There is a day in the future that we can all anticipate with glee. That is the day when no one will be making Ed Sullivan jokes anymore, because no one will fucking remember The Ed Sullivan Show, nor any of the acts that trotted across its TV stage. And that goes double for pretty much all the lame 1950s nostalgia that is dragged out to coax faint chuckles from the pre-dead.
Speaking as a member of that ancient group, I have about had it up to here with shows such as Forever Plaid, now at Great Lakes Theater, since they pander to those of us 70 years and older with syrupy tunes and lame humor. And the Ed Sullivan schtick is part of this tepid song ‘n’ dance exercise, as the actors perform a frenzied, capsule version of that long-ago variety show. When was it decided we oldsters like that crap? I’ll take reruns of Veep any day to guys pretending to be The Four Freshmen harmonizing to “Lady of Spain.”
But hey, each to their own. If you love those close-harmony boy singing groups crooning “Shangri-la” and reliving the Eisenhower era, fire up your Rascal and head on down to East 14th Street. Because even though the show, which is “written” by Stuart Ross, is flimsy and yawn-inducing it won’t matter – because you forget everything at this point anyhow. It's one of the tiny blessings of old age.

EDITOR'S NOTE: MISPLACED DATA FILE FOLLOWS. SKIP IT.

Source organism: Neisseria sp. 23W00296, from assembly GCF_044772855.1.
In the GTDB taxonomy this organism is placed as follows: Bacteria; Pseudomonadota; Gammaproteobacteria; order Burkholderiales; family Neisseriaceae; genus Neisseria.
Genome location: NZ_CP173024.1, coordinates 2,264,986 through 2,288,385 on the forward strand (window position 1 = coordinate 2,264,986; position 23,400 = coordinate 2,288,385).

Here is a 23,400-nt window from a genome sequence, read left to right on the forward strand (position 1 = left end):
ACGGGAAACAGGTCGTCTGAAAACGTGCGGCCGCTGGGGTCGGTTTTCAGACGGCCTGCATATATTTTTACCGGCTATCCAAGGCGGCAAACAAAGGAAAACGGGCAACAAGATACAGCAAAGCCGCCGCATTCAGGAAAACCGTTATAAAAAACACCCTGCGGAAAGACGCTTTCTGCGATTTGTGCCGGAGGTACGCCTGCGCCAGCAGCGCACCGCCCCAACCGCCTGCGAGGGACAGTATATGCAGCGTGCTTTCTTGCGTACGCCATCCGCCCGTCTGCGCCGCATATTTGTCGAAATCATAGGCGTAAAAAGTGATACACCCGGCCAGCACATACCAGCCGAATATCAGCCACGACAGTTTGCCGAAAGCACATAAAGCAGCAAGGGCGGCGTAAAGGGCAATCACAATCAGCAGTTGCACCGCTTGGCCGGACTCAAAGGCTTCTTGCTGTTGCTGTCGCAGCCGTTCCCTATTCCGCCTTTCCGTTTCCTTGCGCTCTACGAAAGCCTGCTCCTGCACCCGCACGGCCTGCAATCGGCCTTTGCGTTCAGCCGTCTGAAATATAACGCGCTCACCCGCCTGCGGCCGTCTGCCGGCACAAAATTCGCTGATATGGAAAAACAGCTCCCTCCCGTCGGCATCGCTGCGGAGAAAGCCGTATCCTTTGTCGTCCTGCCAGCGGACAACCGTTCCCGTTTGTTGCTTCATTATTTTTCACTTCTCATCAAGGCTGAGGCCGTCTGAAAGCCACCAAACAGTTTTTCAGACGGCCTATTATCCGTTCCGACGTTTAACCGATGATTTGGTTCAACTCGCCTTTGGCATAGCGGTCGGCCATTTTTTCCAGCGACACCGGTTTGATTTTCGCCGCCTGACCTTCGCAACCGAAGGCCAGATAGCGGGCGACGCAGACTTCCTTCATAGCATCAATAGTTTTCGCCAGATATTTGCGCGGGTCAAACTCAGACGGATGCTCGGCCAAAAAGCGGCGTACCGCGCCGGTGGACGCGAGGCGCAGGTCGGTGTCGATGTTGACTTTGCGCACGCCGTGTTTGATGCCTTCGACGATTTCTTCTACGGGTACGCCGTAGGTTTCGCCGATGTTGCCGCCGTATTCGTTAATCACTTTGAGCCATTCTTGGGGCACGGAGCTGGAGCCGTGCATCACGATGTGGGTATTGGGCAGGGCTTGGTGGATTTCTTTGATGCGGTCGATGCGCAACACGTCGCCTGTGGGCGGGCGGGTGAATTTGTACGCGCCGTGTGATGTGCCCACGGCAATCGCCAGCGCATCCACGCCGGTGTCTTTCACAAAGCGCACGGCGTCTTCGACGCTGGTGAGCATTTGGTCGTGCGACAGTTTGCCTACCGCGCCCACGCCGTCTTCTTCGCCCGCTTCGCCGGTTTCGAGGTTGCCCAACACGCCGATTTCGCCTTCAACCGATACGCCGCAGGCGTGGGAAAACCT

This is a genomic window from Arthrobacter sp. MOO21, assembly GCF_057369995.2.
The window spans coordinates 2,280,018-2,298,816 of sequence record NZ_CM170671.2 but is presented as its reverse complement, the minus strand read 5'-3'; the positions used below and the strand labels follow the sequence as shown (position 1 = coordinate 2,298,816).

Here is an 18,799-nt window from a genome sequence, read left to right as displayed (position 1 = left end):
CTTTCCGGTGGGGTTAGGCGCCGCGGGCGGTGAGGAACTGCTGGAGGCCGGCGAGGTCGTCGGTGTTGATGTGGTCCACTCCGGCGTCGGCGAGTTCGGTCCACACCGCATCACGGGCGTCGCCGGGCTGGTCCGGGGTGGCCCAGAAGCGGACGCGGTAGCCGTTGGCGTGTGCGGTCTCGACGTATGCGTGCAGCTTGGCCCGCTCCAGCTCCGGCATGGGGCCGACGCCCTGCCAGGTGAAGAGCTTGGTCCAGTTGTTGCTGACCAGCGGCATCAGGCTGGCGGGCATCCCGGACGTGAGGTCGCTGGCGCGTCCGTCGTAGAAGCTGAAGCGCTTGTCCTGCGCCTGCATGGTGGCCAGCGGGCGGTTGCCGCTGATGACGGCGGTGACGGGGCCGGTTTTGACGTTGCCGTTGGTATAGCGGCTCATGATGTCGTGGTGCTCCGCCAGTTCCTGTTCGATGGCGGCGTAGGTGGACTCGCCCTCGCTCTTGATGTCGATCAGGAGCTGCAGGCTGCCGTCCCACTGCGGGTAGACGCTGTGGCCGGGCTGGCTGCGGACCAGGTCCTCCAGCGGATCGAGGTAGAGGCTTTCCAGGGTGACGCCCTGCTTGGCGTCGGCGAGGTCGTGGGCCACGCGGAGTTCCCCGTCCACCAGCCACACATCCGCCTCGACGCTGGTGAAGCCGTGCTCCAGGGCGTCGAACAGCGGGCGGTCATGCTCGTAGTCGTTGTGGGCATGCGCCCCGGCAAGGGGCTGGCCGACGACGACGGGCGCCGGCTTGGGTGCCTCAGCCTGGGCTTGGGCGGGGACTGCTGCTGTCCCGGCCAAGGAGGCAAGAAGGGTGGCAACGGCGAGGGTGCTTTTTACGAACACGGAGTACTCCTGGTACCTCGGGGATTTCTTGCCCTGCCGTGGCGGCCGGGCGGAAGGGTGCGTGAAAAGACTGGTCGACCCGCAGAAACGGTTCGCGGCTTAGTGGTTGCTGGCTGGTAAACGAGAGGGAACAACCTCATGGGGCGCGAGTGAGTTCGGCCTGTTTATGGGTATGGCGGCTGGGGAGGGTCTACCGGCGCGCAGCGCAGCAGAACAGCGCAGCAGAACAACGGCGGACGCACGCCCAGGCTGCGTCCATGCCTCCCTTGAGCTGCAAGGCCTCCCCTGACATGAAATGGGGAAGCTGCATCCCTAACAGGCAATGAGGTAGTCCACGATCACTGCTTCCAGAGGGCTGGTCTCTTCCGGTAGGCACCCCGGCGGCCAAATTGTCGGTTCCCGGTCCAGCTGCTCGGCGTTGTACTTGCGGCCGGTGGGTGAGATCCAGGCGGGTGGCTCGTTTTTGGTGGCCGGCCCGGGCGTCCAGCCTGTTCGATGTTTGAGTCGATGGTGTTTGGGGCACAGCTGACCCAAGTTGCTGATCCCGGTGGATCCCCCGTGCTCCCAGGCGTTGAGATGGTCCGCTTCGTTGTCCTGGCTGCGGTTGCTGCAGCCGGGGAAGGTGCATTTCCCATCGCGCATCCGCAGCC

The performers are four young lads who all studied at Baldwin Wallace University, which is evidence of their intelligence and talent. And the group of them—Mack Shirilla, Andrew Kotzen, Mickey Patrick Ryan and James Penca—bring boyish verve and endless energy to the mercifully brief proceedings.
The cast is supported by a team of BW teachers and alumni including director Victoria Bussert, choreographer Gregory Daniels, music director Matthew Webb and scenic designer Jeff Herrmann. They all do their jobs professionally but, really, does anyone care? It’s Forever Plaid, for God’s sake.
It’s understandable that GLT mixes in some easier-to-swallow fare along with their Shakespeare plays, to keep the subscribers happy and the seats filled. But do we really have to help keep this kind of tripe alive? I mean, we’re old, but we ain’t dead yet.
Through May 21 at Great Lakes Theater, Hanna Theatre, 2067 E. 14th St., 216-241-6000, greatlakestheater.org